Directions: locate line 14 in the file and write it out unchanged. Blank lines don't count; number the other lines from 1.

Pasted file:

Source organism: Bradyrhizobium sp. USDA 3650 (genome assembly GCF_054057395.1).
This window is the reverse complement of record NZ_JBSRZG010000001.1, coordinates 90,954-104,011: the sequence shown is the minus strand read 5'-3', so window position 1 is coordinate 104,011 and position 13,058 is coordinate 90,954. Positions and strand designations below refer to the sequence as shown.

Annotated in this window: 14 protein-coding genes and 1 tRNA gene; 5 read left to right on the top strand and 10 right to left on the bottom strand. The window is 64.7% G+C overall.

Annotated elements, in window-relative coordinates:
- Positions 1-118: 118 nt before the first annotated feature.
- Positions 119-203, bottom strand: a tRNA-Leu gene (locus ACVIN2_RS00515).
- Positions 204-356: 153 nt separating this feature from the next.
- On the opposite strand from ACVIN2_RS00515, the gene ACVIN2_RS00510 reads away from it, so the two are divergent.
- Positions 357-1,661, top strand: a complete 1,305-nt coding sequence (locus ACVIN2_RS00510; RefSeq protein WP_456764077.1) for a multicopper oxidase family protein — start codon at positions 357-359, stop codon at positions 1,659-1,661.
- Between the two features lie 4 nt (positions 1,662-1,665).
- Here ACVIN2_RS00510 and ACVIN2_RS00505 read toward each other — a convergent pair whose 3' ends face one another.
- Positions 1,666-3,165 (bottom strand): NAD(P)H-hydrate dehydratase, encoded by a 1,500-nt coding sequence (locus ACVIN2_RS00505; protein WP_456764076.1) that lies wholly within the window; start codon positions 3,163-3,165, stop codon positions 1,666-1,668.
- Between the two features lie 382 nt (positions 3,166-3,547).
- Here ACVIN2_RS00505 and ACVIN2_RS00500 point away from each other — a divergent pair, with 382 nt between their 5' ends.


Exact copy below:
- Here ACVIN2_RS00505 and ACVIN2_RS00500 point away from each other — a divergent pair, with 382 nt between their 5' ends.